The Down Syndrome Educational TrustAnother resource that I have found to greatly benefit our homeschool is a book called Effective Teaching Strategies for Successful Inclusion, A Focus on Down Syndrome. It is published by the PREP Program in Calgary, Canada. This book describes the obstacles to learning for children with Down syndrome and offers specific teaching tips to help overcome those obstacles. It is available from The PREP Program. See the resource guide for more specific information. It is generally felt that children with Down syndrome learn best using a hands on approach with activities that are meaningful to our children-especially in the early years. My daughter is visually oriented as are many children with Down syndrome. She is learning to read rapidly using the sight word method and phonics described in the book Teaching Reading to Children With Down Syndrome by Patricia Oelwein. One method that has been extremely important for successful learning experiences in our home and used by many in the field of educating children with Down syndrome is errorless learning. It is defined as teaching new tasks by guiding the child through each step correctly, not allowing them to fail. As your child becomes more capable, the prompt or cue can be reduced until it is not needed. One of the keys to errorless learning is errorless teaching. Errorless teaching uses the same language with each lesson and repeating the process several times (as long as it takes) following the same steps, in the same order, using the same words. Hopefully, this method will develop a strong base for higher levels of learning such as problem solving with a trial and error approach. Most curriculums will have to be adapted to allow successful experiences. Using repetition with expansion and reinforcement of previously learned skills is recommended. Use as many channels of input as possible-visual and auditory, with hands-on materials while making the best of opportunities available throughout the day to put learned concepts into practical use...all keeping a positive attitude! Research has shown that because of short-term auditory memory deficits, language supported by visual (ie. pictures or words) and/or symbolic movements (ie. sign language) will help our children learn and remember. I use a wide variety of curriculum to vary presentation and keep motivation high. Memory training is important to our children with Down syndrome. As our children enter the formal school years the deficits become more pronounced. Start visual and auditory memory training early in the preschool years to enhance the learning process. The Down Syndrome Educational Trust has some excellent memory training exercises available in their Down Syndrome Issues and Information Series. They also have a book available online, Memory Training for Children with Down Syndrome, which discusses memory difficulties, strategies, and skills. Much has been written about learning styles. I believe they are most easily understood by breaking the learning styles into three groups: visual, auditory, and kinesthetic. The visual learner needs to see something to best understand it. They often roll their eyes to the side as they are being talked because they are trying to picture it in their mind. They like to write things down and need quiet in order to concentrate. Visual learners often learn to read easily. Auditory learners need to hear something to learn it best and like a lot of auditory input. They like to tell you things sequentially in complete detail. They love to talk! Kinesthetic learners need to touch in order to learn. They learn best by doing and interacting with the item. They often need to reduce visual and auditory input and work alone with "hands on" items. Some homeschoolers choose to use educational consultants to help them design their home program. Members of NATHHAN and HSLDA may find some assistance in locating educational consultants by inquiring at those organizations. The neurodevelopmental approach is used by some homeschooling families with children with Down syndrome. The neurodevelopmental approach develops very specific home programs for infants, children, and adults. The program is designed to specifically address inefficiencies in neurological development, visual and auditory perception, tactile sensitivity and perception, mobility, manual function, speech and language, social development, behavior, and academics. Program activities are designed to influence dominance, increase processing, encourage development, and teach academics. I do not have a lot of knowledge regarding this approach. I have seen amazing results in the area of early literacy. I believe that record keeping is very important. I create an IEP yearly. I update my IEP evaluation forms monthly. I keep meticulous records on our word processor of daily activities. I print out all of these forms and place them in a three-ring binder so that they are readily accessible. Seek support. Contact your local homeschooling support group for others homeschooling children with special learning needs. NATHHAN (NATional cHallenged Homeschoolers Associated Network) is a Christian, non-profit organization dedicated to providing encouragement to families with children with special needs that are homeschooling. They publish an online or hard copy quarterly newsletter. They also publish a family directory, updated each year. They have a large lending library by operated by mail. NATHHAN'S mailing address is:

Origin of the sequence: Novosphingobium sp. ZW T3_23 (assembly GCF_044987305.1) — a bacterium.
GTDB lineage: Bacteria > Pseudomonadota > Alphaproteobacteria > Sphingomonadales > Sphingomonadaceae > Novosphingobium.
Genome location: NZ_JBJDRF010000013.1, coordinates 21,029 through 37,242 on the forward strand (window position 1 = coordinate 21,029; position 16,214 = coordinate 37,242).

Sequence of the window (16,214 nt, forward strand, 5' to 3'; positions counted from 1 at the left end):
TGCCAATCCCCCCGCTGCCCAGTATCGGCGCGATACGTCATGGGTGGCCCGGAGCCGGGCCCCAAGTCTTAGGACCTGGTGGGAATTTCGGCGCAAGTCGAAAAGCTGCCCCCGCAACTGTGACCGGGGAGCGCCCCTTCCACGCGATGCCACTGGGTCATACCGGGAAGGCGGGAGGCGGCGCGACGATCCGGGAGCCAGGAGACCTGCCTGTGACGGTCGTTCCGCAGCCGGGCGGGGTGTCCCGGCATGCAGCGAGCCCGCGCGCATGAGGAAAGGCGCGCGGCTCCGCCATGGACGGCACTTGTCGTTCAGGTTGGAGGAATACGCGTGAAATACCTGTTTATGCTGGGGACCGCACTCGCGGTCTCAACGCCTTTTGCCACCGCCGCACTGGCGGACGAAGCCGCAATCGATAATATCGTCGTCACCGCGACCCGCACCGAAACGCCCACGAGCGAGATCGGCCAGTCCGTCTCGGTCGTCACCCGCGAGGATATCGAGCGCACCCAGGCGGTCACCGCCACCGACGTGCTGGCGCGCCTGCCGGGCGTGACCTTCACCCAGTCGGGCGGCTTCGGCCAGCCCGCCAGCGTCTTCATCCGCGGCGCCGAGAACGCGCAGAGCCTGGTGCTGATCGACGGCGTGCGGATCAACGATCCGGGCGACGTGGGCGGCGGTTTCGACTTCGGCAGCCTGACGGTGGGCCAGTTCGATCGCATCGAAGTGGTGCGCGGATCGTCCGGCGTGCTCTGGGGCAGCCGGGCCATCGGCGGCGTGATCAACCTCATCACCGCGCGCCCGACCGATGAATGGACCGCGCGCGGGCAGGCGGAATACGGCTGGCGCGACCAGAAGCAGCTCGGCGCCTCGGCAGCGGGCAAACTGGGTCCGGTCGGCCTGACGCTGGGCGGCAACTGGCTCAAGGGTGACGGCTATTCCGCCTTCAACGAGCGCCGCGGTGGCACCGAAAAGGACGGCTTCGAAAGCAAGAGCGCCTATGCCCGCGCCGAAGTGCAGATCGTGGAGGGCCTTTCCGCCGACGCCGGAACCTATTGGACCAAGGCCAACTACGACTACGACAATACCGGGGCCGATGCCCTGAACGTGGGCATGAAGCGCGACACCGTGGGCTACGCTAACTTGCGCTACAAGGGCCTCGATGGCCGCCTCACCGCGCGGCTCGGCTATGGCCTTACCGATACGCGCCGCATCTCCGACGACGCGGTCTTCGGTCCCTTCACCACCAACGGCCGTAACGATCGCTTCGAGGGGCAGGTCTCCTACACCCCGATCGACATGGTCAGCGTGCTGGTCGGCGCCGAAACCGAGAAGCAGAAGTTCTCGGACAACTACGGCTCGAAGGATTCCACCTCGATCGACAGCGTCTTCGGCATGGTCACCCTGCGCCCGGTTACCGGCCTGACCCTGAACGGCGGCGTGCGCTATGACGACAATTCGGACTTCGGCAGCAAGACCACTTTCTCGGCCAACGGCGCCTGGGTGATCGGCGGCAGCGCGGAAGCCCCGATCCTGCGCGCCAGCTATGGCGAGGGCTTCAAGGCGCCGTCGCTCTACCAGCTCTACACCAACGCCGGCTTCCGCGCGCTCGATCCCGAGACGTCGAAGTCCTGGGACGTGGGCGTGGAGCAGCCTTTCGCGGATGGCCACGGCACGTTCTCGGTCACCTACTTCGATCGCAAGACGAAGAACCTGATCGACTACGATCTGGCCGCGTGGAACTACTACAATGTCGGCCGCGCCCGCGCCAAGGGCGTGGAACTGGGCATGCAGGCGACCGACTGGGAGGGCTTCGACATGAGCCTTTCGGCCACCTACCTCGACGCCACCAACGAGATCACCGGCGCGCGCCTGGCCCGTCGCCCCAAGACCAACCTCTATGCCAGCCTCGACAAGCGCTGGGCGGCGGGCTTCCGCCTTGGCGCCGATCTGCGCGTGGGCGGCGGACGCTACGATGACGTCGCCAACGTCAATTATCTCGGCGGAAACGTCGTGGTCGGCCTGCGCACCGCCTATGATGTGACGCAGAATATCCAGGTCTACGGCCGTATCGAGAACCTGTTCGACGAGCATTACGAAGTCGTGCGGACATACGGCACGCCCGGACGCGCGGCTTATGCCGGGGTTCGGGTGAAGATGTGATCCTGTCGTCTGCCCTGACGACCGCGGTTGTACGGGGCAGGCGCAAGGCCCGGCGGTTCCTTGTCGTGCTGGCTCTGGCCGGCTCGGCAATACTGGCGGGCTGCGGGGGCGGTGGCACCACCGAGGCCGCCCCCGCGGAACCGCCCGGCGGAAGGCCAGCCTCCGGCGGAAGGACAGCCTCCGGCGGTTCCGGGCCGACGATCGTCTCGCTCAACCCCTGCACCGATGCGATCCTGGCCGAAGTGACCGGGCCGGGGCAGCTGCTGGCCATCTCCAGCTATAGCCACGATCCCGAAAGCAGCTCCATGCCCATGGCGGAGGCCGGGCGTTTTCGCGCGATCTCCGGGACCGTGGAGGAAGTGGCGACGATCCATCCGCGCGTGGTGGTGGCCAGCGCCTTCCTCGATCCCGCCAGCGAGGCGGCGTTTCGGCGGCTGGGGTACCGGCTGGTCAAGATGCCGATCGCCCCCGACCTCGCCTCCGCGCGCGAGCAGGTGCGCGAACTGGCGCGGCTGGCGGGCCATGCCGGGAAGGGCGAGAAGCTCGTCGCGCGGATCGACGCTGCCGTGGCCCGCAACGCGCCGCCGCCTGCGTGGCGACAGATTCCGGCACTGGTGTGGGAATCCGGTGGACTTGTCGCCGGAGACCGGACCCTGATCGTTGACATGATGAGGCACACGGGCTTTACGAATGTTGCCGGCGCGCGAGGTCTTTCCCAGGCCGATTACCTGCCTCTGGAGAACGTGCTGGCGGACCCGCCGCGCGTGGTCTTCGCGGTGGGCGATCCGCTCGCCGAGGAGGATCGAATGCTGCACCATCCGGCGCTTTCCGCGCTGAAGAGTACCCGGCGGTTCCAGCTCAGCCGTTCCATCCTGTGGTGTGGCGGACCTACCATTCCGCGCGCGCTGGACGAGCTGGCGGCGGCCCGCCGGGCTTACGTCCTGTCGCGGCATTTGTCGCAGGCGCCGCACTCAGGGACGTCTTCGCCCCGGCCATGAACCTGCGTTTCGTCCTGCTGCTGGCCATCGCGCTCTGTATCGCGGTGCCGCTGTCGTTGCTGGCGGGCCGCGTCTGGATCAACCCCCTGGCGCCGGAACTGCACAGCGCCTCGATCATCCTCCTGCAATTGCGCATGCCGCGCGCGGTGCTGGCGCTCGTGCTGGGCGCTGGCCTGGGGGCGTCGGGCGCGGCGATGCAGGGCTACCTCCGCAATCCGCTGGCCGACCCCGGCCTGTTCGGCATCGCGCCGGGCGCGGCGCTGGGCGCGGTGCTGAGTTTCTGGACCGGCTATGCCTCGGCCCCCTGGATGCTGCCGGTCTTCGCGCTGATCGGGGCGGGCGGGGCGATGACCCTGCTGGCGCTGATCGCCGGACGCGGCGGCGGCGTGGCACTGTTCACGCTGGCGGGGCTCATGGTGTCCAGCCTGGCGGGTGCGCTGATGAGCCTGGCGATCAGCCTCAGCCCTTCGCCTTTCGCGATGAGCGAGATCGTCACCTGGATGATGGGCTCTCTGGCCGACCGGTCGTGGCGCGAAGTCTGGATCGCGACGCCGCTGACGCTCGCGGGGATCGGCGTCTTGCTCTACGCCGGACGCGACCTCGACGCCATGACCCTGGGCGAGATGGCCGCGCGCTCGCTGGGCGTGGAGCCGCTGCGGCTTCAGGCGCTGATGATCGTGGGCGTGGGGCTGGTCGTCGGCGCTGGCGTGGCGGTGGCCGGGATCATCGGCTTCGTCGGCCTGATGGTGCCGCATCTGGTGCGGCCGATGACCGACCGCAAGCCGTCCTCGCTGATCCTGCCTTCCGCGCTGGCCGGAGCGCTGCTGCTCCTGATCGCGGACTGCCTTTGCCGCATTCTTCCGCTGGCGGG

The Sarah Duffen Centre